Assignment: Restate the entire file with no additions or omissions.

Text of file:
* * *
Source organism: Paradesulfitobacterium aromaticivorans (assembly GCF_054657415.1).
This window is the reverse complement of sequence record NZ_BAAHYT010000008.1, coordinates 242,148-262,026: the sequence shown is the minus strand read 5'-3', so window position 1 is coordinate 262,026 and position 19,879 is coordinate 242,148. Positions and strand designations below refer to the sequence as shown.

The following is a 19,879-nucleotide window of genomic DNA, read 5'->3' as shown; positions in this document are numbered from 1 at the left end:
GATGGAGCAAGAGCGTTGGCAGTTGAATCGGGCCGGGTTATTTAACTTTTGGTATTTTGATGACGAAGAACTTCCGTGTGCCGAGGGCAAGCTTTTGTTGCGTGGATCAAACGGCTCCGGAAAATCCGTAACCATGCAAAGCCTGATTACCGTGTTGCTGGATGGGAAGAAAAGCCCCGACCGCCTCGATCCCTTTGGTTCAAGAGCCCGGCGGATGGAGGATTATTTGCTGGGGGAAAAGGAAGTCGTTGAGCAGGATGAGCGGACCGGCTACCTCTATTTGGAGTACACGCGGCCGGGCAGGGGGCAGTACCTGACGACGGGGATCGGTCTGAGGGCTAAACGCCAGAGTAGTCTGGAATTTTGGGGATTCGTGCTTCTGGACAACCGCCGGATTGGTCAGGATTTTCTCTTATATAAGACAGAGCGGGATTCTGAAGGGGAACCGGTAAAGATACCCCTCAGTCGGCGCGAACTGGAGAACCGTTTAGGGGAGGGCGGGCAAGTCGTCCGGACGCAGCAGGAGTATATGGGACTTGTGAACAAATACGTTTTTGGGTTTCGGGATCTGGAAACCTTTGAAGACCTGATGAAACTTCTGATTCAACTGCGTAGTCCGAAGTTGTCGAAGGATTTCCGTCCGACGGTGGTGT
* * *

Source organism: Paradesulfitobacterium aromaticivorans (assembly GCF_054657415.1).
This window is the reverse complement of sequence record NZ_BAAHYT010000008.1, coordinates 242,148-262,026: the sequence shown is the minus strand read 5'-3', so window position 1 is coordinate 262,026 and position 19,879 is coordinate 242,148. Positions and strand designations below refer to the sequence as shown.

The following is a 19,879-nucleotide window of genomic DNA, read 5'->3' as shown; positions in this document are numbered from 1 at the left end:
GATGGAGCAAGAGCGTTGGCAGTTGAATCGGGCCGGGTTATTTAACTTTTGGTATTTTGATGACGAAGAACTTCCGTGTGCCGAGGGCAAGCTTTTGTTGCGTGGATCAAACGGCTCCGGAAAATCCGTAACCATGCAAAGCCTGATTACCGTGTTGCTGGATGGGAAGAAAAGCCCCGACCGCCTCGATCCCTTTGGTTCAAGAGCCCGGCGGATGGAGGATTATTTGCTGGGGGAAAAGGAAGTCGTTGAGCAGGATGAGCGGACCGGCTACCTCTATTTGGAGTACACGCGGCCGGGCAGGGGGCAGTACCTGACGACGGGGATCGGTCTGAGGGCTAAACGCCAGAGTAGTCTGGAATTTTGGGGATTCGTGCTTCTGGACAACCGCCGGATTGGTCAGGATTTTCTCTTATATAAGACAGAGCGGGATTCTGAAGGGGAACCGGTAAAGATACCCCTCAGTCGGCGCGAACTGGAGAACCGTTTAGGGGAGGGCGGGCAAGTCGTCCGGACGCAGCAGGAGTATATGGGACTTGTGAACAAATACGTTTTTGGGTTTCGGGATCTGGAAACCTTTGAAGACCTGATGAAACTTCTGATTCAACTGCGTAGTCCGAAGTTGTCGAAGGATTTCCGTCCGACGGTGGTGT